Space News reported late this morning that a vote on the NASA authorization bill by the full House now appears unlikely before the August recess. While individual lobbying may have helped play a role, other factors also contributed, including a letter by 13 House members from California–all Democrats–to science committee chairman Rep. Bart Gordon that technology development and commercial crew program funding be restored in the bill. The bill also required some modifications, replacing a $100-million-a-year loan guarantee program for commercial crew with a similarly-sized grant program after the Congressional Budget Office raised concerns about the long-term cost of the loan guarantee program. Making those changes while still moving the bill through under suspension of the rules may not have been possible, Space News reports, because of opposition from California and other House members.
While action on the bill may be postponed, organizations and companies continue to take stances both in favor and against the legislation. The International Association of Machinists and Aerospace Workers (IAMAW) released a letter supporting the House NASA authorization bill, calling it a “viable way forward for NASA and America’s human space flight program”, while at the same time the union’s web site posted a note citing a recent report that it claims “slams space privatization”. However, two other unions, the American Federation of Government Employees and the International Federation of Professional and Technical Engineers, opposed the bill in a joint letter, in part because of plans to bring it to the floor with minimal debate. “This kind of process pushes the arrogant perspective that parliamentary tactics can be used to supplant thoughtful legislative deliberation.”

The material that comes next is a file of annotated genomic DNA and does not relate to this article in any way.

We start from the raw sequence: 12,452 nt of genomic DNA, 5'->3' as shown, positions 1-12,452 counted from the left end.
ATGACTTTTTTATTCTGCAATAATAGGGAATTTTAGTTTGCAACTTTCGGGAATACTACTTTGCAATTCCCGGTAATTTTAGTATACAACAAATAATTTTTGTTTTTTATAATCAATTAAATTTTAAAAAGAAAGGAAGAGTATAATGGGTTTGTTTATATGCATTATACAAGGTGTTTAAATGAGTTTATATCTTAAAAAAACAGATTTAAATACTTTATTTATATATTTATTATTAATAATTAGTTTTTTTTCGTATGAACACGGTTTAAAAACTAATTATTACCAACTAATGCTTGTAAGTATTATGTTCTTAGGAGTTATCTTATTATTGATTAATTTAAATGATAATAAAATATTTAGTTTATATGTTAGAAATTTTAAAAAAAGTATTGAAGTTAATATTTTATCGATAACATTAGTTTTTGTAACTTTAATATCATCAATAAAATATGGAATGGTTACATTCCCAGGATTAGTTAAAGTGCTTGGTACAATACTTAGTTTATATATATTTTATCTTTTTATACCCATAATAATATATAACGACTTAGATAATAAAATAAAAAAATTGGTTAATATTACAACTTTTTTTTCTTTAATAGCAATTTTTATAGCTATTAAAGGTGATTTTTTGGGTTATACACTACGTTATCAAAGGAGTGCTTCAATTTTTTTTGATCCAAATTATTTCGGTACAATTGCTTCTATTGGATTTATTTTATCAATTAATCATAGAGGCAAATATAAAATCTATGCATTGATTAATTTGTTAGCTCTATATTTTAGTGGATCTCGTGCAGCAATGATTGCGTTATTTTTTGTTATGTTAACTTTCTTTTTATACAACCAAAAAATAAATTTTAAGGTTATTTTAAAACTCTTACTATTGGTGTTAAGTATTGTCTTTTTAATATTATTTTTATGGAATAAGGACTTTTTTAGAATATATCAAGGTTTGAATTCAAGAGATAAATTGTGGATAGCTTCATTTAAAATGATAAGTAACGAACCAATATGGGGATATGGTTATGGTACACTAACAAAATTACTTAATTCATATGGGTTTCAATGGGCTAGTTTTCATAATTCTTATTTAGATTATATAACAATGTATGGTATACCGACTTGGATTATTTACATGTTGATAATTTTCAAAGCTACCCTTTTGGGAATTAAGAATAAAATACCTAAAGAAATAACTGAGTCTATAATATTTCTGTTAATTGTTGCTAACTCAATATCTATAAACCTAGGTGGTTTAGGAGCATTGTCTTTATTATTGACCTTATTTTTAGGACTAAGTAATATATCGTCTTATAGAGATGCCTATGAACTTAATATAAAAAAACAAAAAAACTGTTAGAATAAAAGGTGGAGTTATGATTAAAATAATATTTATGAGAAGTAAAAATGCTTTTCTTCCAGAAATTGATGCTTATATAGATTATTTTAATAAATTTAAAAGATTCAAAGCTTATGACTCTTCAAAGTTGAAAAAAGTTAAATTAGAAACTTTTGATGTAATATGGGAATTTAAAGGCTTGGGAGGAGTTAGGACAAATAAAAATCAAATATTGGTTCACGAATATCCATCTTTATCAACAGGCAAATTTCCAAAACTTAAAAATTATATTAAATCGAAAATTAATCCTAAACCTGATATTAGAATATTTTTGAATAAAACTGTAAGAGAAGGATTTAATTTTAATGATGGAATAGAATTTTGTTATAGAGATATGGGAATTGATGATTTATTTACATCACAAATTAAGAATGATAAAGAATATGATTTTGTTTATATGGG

Meanwhile, despite considerable differences between the House and Senate versions of the NASA authorization legislation, Lockheed Martin indicates that it supports both bills. There’s a good reason for that, of course: both include funding for a crewed vehicle much like, if not identical to, Orion. “We commend the cooperation between Congress and the Administration in achieving this important step to assure continued U.S. leadership in space,” Lockheed’s John Karas said in a statement. Just how much cooperation there is between the two branches of government, or even between the House and Senate, is an open question.